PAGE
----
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CALIFORNIA CORPORATE & SECURITIES LAW

Are Limited Liability Companies “Persons”?

Limited liability companies did not exist when Congress enacted the Securities Act of 1933 and the Securities Exchange Act of 1934.  Therefore, it should be no surprise that as originally enacted these acts did not mention LLCs.  Congress has since amended both acts and references to LLCs can now be found in both acts.  Section…

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Rule 147 Changes May Cause Uptick In California Securities Qualifications

As has been widely noted, the Securities and Exchange Commission has proposed amending Rule 147 under the Securities Act of 1933.  That Rule provides a safe harbor for compliance with the Section 3(a)(11) exemption from registration for intrastate securities offerings.  Among other things, the SEC is proposing to eliminate the current requirement in Rule 147 that issuers to…

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Court Of Appeal Holds Section 25504 And Section 15 Claims Are Bis In Idem

Section 15 of the Securities Act of 1933 imposes liability on control persons for violations of Sections 11 and 12 of that act.  Section 25504 of the California Corporations Code imposes liability on persons who control persons liable under either Section 25501 (liability for violation of Section 25401 (false statements or omissions) or Section 25503 (liability for…

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“Security” Definitions In CSL And ’33 Act – Similar But Not The Same

Both the California legislature and the U.S. Congress have enacted extensional definitions of “security” – that is Section 25019 of the Corporate Securities Law of 1968 and Section 2(a)(1) of the Securities Act each provides a list of what constitutes a security.  These lists, however, are not the same. Here’s what’s on the California list that isn’t…

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Could The Product Of Two Debts Really Be A Fortune?

In 628 in the Gurjar capital city of Bhillamala (now, Bhinmal, India), the mathemetician Brahmagupta set out to explain how zero and negatives numbers work.  In his book, Brahmasphutasiddhanta, he set forth the rule that the product of two negative numbers (debts) is a positive number (fortune).  Translating this fundamental mathematical concept into the present century, I’m pondering (pondering, not…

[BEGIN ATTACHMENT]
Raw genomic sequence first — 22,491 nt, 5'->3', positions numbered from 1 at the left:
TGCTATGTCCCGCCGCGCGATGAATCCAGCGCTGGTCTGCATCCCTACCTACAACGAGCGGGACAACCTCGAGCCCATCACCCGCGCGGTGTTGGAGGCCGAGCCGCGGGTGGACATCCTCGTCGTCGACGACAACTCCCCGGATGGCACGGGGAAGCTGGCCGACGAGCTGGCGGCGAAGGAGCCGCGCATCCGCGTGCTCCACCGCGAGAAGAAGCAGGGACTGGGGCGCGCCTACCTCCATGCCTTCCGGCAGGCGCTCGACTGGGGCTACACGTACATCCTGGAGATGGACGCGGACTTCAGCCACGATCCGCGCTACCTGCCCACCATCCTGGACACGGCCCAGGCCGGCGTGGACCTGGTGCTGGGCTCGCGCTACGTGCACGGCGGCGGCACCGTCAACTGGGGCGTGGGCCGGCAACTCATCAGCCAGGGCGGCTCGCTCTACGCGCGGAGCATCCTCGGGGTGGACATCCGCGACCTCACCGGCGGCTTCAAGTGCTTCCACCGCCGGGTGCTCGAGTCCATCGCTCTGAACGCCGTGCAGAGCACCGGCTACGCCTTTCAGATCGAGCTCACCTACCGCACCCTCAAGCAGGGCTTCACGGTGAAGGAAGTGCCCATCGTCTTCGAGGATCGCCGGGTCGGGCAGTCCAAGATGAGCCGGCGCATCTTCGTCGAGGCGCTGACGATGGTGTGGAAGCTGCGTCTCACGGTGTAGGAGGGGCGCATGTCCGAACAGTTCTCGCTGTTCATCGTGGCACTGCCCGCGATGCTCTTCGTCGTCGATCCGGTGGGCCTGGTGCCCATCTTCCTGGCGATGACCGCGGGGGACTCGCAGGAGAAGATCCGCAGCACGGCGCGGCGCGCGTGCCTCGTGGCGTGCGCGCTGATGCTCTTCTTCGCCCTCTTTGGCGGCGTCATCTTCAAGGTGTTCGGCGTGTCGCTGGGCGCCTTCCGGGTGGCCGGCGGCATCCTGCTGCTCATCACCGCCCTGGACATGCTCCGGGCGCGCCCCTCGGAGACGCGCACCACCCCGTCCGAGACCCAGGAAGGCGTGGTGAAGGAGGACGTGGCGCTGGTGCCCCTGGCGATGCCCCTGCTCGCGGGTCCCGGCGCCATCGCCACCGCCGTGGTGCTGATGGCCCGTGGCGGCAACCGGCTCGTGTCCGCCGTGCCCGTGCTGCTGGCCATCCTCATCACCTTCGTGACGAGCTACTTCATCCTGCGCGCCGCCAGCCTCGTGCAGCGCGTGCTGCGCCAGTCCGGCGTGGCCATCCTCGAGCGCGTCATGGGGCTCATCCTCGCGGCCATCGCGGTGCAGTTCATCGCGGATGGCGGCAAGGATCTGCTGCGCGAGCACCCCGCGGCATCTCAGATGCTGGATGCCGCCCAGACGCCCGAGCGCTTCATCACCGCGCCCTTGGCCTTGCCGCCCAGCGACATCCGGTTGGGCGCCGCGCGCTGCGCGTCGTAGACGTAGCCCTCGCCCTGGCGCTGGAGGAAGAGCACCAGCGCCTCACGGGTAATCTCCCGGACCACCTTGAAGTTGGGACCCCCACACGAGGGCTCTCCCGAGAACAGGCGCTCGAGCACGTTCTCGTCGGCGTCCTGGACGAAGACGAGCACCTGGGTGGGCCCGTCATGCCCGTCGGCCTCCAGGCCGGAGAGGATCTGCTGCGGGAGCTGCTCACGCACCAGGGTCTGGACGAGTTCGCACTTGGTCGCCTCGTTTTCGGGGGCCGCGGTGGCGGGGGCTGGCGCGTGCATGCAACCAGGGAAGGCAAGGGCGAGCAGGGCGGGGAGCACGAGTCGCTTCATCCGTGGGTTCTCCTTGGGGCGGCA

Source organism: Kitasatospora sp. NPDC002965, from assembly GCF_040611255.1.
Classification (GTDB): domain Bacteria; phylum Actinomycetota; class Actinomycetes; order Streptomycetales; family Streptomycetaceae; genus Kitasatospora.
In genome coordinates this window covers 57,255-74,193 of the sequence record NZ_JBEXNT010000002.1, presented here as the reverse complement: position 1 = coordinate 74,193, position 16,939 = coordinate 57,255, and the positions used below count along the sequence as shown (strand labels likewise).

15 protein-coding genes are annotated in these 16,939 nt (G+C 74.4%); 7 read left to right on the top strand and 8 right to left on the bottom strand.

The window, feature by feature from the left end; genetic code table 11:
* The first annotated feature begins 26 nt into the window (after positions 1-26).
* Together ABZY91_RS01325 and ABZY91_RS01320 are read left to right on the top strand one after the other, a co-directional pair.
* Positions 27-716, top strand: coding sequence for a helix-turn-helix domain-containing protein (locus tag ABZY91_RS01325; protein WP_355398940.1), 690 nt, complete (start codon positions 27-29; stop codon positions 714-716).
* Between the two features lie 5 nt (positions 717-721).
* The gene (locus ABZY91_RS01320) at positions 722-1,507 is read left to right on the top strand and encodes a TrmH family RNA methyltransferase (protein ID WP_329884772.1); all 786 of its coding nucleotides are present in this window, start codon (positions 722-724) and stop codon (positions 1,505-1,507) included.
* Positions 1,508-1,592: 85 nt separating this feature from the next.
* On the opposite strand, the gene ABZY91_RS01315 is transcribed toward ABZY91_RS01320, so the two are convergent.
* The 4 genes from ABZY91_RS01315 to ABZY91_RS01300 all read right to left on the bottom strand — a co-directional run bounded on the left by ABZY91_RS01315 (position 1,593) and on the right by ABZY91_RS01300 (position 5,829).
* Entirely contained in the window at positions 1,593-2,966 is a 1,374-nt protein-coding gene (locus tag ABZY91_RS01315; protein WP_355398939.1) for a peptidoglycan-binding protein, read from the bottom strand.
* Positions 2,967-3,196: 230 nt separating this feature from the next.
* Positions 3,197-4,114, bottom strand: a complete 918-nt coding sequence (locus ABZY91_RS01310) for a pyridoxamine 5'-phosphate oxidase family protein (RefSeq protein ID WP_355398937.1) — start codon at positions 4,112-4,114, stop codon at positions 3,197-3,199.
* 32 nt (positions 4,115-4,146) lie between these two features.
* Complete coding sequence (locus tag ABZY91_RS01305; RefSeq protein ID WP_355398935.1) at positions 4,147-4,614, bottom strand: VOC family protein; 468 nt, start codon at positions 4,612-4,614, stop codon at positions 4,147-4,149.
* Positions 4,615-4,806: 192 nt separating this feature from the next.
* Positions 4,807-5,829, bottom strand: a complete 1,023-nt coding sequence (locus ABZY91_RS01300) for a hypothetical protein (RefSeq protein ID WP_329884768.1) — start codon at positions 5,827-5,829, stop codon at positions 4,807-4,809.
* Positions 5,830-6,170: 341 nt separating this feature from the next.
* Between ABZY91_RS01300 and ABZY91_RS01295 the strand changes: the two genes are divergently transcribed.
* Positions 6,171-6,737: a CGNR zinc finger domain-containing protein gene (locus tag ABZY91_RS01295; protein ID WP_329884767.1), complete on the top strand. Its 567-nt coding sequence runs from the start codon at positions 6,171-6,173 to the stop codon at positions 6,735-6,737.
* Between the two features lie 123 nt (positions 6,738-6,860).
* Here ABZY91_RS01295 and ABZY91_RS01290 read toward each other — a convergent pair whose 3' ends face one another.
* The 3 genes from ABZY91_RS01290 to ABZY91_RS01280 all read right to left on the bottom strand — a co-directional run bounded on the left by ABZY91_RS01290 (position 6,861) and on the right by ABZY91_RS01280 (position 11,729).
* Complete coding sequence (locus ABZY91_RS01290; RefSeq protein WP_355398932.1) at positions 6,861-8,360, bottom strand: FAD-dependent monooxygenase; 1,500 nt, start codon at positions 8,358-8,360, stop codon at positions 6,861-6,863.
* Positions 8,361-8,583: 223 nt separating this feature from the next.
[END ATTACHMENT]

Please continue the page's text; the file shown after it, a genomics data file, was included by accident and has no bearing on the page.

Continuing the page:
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Concurrent Jurisdiction Found For Covered Class Actions

In 1997, I testified at an oversight hearing before the United States Senate Banking, Housing & Urban Affairs Committee regarding securities litigation abuses.  At the time, Congress was considering whether to enact legislation to stop plaintiffs from filing securities class actions in state court in order to avoid stricter federal standards applicable to class action lawsuits.  Both…

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No Form D Filing – Now What?

In 1996, Congress added Section 18 to the Securities Act of 1933 as part of the National Securities Markets Improvement Act (NSMIA) to preempt state qualification requirements with respect to “covered securities”, as defined.  Section 18(b)(4)(D) provides that a security is a covered security with respect to specified types of transactions.  One such transaction is…

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Yes, There is no “S” in California

Regulation S has been available for two decades.  The rule establishes nonexclusive safe harbors for offers, sales and resales of securities outside the United States.   Over the years, many foreign and domestic issuers have relied upon the rule to conduct offshore offerings without complying with the registration and prospectus delivery requirements of the Securities Act of 1933.  As servicable…

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